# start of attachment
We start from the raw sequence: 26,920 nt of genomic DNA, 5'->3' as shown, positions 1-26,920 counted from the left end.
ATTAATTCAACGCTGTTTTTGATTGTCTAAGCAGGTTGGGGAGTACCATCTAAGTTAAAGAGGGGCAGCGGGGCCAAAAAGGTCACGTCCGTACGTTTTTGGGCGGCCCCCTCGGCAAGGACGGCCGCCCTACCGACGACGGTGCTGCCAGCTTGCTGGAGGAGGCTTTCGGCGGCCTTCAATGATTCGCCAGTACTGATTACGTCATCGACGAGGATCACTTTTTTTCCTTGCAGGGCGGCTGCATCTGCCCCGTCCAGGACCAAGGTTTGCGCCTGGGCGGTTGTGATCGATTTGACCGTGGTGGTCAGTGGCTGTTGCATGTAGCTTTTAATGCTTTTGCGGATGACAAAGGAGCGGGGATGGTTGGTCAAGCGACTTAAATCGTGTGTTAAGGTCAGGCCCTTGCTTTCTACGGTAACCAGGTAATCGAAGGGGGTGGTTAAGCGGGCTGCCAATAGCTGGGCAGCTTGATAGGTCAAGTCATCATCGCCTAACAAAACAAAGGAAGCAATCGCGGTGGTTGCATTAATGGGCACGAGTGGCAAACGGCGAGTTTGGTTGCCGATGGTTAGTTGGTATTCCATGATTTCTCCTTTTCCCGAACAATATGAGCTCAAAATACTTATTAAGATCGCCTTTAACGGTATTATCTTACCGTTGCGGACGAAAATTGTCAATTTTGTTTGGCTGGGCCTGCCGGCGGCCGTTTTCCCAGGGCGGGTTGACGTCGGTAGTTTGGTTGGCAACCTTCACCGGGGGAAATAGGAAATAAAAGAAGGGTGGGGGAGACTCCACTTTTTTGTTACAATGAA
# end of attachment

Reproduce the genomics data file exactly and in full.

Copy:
We start from the raw sequence: 26,920 nt of genomic DNA, 5'->3' as shown, positions 1-26,920 counted from the left end.
ATTAATTCAACGCTGTTTTTGATTGTCTAAGCAGGTTGGGGAGTACCATCTAAGTTAAAGAGGGGCAGCGGGGCCAAAAAGGTCACGTCCGTACGTTTTTGGGCGGCCCCCTCGGCAAGGACGGCCGCCCTACCGACGACGGTGCTGCCAGCTTGCTGGAGGAGGCTTTCGGCGGCCTTCAATGATTCGCCAGTACTGATTACGTCATCGACGAGGATCACTTTTTTTCCTTGCAGGGCGGCTGCATCTGCCCCGTCCAGGACCAAGGTTTGCGCCTGGGCGGTTGTGATCGATTTGACCGTGGTGGTCAGTGGCTGTTGCATGTAGCTTTTAATGCTTTTGCGGATGACAAAGGAGCGGGGATGGTTGGTCAAGCGACTTAAATCGTGTGTTAAGGTCAGGCCCTTGCTTTCTACGGTAACCAGGTAATCGAAGGGGGTGGTTAAGCGGGCTGCCAATAGCTGGGCAGCTTGATAGGTCAAGTCATCATCGCCTAACAAAACAAAGGAAGCAATCGCGGTGGTTGCATTAATGGGCACGAGTGGCAAACGGCGAGTTTGGTTGCCGATGGTTAGTTGGTATTCCATGATTTCTCCTTTTCCCGAACAATATGAGCTCAAAATACTTATTAAGATCGCCTTTAACGGTATTATCTTACCGTTGCGGACGAAAATTGTCAATTTTGTTTGGCTGGGCCTGCCGGCGGCCGTTTTCCCAGGGCGGGTTGACGTCGGTAGTTTGGTTGGCAACCTTCACCGGGGGAAATAGGAAATAAAAGAAGGGTGGGGGAGACTCCACTTTTTTGTTACAATGAA